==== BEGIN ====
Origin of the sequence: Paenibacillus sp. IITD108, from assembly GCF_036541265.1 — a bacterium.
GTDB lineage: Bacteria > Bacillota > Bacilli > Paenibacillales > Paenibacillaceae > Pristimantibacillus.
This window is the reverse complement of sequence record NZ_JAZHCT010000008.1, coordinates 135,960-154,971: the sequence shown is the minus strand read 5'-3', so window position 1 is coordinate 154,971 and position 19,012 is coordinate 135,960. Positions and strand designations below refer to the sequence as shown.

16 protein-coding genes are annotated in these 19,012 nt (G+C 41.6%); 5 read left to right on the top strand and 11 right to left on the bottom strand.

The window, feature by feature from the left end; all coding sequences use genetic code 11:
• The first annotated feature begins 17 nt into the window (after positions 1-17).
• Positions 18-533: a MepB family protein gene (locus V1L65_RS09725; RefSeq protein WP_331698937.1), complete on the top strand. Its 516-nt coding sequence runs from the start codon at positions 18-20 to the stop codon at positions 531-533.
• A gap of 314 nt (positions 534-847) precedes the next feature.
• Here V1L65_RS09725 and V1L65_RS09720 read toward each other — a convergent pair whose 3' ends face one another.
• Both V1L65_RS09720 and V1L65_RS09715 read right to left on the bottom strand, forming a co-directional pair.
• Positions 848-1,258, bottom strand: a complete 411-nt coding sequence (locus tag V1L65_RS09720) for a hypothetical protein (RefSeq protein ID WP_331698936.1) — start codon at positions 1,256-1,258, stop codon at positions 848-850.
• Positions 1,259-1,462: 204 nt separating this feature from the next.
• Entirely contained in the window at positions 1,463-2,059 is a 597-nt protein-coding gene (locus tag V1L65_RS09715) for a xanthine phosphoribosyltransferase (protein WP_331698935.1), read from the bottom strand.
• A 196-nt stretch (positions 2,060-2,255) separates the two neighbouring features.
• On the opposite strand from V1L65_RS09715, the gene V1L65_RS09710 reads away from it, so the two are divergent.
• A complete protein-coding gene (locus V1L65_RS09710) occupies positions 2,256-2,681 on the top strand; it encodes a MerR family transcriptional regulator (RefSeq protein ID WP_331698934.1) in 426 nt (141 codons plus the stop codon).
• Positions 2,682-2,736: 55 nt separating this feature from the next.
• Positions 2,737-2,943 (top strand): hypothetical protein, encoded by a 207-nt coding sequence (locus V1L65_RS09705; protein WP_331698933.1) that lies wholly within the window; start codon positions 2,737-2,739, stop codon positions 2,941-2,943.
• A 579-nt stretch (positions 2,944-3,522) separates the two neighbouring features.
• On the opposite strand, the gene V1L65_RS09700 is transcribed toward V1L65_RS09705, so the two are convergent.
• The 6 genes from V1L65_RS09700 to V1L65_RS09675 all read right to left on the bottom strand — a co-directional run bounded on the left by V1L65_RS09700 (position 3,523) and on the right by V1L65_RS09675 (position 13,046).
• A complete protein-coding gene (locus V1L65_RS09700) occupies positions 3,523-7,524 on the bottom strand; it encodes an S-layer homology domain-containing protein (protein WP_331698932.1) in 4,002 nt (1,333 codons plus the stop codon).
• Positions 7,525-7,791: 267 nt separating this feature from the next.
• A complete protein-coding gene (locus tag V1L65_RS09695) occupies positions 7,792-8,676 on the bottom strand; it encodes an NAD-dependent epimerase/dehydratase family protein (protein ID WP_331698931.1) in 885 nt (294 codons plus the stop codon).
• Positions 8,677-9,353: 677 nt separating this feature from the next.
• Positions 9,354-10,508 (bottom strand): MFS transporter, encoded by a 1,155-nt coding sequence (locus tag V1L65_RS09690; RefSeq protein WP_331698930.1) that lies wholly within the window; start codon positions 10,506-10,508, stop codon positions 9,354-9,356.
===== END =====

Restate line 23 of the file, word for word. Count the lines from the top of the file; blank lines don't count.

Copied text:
• Positions 7,525-7,791: 267 nt separating this feature from the next.